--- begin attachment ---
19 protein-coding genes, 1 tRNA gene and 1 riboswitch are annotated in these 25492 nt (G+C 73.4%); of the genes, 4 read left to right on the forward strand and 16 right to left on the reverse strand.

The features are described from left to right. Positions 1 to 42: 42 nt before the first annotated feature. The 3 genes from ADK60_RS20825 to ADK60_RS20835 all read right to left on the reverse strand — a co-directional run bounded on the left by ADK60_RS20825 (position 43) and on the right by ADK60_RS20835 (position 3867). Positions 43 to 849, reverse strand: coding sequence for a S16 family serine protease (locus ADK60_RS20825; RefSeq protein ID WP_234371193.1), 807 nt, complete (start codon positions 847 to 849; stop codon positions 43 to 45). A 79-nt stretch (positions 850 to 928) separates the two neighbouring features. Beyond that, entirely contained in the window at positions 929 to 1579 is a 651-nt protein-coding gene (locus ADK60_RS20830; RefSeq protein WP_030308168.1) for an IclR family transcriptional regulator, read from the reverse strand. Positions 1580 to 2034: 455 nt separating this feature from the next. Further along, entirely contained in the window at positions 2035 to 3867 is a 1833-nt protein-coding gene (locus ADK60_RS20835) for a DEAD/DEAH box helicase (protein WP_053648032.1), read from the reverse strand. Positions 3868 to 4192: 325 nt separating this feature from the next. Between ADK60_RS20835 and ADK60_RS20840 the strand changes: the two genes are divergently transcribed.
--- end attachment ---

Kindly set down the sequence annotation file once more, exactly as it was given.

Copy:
19 protein-coding genes, 1 tRNA gene and 1 riboswitch are annotated in these 25492 nt (G+C 73.4%); of the genes, 4 read left to right on the forward strand and 16 right to left on the reverse strand.

The features are described from left to right. Positions 1 to 42: 42 nt before the first annotated feature. The 3 genes from ADK60_RS20825 to ADK60_RS20835 all read right to left on the reverse strand — a co-directional run bounded on the left by ADK60_RS20825 (position 43) and on the right by ADK60_RS20835 (position 3867). Positions 43 to 849, reverse strand: coding sequence for a S16 family serine protease (locus ADK60_RS20825; RefSeq protein ID WP_234371193.1), 807 nt, complete (start codon positions 847 to 849; stop codon positions 43 to 45). A 79-nt stretch (positions 850 to 928) separates the two neighbouring features. Beyond that, entirely contained in the window at positions 929 to 1579 is a 651-nt protein-coding gene (locus ADK60_RS20830; RefSeq protein WP_030308168.1) for an IclR family transcriptional regulator, read from the reverse strand. Positions 1580 to 2034: 455 nt separating this feature from the next. Further along, entirely contained in the window at positions 2035 to 3867 is a 1833-nt protein-coding gene (locus ADK60_RS20835) for a DEAD/DEAH box helicase (protein WP_053648032.1), read from the reverse strand. Positions 3868 to 4192: 325 nt separating this feature from the next. Between ADK60_RS20835 and ADK60_RS20840 the strand changes: the two genes are divergently transcribed.